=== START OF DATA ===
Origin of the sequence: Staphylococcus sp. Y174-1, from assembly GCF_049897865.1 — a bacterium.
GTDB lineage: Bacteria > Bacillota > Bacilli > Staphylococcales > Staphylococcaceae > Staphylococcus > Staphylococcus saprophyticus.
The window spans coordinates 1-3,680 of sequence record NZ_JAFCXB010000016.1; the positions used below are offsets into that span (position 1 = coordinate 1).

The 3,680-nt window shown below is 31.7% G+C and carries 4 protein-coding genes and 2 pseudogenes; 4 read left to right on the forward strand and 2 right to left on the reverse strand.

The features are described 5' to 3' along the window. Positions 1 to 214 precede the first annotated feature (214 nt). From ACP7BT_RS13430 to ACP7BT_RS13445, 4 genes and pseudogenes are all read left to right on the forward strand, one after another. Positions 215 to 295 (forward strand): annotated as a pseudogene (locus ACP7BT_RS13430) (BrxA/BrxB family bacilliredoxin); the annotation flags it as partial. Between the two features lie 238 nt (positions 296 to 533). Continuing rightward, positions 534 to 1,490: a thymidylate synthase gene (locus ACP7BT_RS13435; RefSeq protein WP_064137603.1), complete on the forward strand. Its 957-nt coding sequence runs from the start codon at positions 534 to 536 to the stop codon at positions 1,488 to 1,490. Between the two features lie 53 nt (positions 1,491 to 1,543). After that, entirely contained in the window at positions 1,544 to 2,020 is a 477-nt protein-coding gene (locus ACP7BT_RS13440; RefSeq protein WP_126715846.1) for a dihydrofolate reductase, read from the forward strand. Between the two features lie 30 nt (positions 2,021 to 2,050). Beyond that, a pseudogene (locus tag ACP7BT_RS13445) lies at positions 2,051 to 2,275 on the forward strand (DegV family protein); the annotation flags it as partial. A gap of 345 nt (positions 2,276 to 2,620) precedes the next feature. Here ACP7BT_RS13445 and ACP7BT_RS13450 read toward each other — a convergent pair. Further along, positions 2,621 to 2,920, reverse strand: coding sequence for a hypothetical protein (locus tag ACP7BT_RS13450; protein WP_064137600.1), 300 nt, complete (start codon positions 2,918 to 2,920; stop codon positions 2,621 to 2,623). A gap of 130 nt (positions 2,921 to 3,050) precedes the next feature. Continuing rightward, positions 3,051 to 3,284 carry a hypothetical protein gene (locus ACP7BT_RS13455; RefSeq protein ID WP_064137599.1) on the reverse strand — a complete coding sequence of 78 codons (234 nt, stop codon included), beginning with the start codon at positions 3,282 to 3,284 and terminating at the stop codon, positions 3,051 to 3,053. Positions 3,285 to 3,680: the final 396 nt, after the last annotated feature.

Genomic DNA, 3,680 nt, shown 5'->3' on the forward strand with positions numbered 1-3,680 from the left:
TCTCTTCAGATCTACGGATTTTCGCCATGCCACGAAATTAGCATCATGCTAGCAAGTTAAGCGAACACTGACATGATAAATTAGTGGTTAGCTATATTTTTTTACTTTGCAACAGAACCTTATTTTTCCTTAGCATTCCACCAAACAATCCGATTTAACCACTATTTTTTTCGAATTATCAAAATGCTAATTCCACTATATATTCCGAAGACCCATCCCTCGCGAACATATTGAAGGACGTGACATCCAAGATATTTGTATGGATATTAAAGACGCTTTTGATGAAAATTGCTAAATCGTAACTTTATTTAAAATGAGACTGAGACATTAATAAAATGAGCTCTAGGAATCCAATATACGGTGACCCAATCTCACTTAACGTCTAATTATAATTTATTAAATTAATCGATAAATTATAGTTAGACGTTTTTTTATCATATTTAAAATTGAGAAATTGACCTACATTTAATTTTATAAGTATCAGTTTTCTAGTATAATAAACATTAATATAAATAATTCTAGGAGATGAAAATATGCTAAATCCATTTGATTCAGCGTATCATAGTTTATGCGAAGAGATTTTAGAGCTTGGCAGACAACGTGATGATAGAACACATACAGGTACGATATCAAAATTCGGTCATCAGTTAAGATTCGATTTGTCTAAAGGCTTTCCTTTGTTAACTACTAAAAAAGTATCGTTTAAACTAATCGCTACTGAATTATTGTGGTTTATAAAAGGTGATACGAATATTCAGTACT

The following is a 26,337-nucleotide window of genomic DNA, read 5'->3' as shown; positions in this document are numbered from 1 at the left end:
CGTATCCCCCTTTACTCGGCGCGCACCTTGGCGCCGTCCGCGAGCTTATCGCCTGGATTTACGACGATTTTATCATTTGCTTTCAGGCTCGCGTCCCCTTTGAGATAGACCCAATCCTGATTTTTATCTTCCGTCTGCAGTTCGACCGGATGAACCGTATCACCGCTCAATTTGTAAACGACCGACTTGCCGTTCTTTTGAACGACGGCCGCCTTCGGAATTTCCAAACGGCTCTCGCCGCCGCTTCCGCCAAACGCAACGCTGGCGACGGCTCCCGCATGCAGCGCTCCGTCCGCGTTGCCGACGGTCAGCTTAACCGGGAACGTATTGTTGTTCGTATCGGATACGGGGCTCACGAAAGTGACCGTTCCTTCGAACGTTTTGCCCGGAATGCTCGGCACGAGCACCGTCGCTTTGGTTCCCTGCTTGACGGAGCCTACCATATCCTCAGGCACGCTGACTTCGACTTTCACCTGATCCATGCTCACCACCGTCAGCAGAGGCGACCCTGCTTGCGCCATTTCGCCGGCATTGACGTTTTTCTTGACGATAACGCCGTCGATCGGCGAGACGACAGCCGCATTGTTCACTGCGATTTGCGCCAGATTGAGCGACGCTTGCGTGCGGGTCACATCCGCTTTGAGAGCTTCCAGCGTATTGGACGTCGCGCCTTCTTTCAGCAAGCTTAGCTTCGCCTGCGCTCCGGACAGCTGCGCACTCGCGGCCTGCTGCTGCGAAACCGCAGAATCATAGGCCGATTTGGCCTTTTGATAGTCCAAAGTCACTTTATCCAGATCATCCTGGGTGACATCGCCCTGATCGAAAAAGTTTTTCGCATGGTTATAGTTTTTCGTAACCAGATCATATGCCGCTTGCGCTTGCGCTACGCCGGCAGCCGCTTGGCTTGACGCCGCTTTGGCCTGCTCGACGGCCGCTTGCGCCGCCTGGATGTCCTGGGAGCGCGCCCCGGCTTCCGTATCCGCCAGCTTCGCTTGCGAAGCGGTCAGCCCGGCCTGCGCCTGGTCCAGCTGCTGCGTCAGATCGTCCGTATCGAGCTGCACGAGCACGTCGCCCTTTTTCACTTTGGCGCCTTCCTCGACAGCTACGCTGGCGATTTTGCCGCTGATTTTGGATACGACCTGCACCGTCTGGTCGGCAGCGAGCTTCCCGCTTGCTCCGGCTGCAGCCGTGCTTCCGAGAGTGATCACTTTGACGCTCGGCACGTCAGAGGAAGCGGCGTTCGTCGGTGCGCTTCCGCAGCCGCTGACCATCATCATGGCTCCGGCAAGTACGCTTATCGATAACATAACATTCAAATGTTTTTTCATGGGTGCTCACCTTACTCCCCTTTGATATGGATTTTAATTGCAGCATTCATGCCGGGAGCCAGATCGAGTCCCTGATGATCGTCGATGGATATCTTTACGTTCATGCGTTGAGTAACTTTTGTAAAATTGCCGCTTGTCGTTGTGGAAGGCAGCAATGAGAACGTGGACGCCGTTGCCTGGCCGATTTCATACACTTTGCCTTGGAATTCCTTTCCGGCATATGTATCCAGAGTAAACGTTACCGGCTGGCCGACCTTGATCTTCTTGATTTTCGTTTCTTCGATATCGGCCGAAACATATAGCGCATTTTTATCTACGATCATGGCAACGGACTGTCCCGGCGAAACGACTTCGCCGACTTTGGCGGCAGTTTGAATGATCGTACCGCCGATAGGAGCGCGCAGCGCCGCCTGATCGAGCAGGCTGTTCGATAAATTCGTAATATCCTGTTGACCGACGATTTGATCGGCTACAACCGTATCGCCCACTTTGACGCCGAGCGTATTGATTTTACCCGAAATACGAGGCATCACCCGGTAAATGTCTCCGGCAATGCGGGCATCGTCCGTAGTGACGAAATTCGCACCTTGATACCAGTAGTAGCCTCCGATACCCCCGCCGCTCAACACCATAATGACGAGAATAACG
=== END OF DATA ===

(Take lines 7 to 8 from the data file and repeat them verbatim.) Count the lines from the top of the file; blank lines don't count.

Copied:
TCTCTTCAGATCTACGGATTTTCGCCATGCCACGAAATTAGCATCATGCTAGCAAGTTAAGCGAACACTGACATGATAAATTAGTGGTTAGCTATATTTTTTTACTTTGCAACAGAACCTTATTTTTCCTTAGCATTCCACCAAACAATCCGATTTAACCACTATTTTTTTCGAATTATCAAAATGCTAATTCCACTATATATTCCGAAGACCCATCCCTCGCGAACATATTGAAGGACGTGACATCCAAGATATTTGTATGGATATTAAAGACGCTTTTGATGAAAATTGCTAAATCGTAACTTTATTTAAAATGAGACTGAGACATTAATAAAATGAGCTCTAGGAATCCAATATACGGTGACCCAATCTCACTTAACGTCTAATTATAATTTATTAAATTAATCGATAAATTATAGTTAGACGTTTTTTTATCATATTTAAAATTGAGAAATTGACCTACATTTAATTTTATAAGTATCAGTTTTCTAGTATAATAAACATTAATATAAATAATTCTAGGAGATGAAAATATGCTAAATCCATTTGATTCAGCGTATCATAGTTTATGCGAAGAGATTTTAGAGCTTGGCAGACAACGTGATGATAGAACACATACAGGTACGATATCAAAATTCGGTCATCAGTTAAGATTCGATTTGTCTAAAGGCTTTCCTTTGTTAACTACTAAAAAAGTATCGTTTAAACTAATCGCTACTGAATTATTGTGGTTTATAAAAGGTGATACGAATATTCAGTACT

The following is a 26,337-nucleotide window of genomic DNA, read 5'->3' as shown; positions in this document are numbered from 1 at the left end: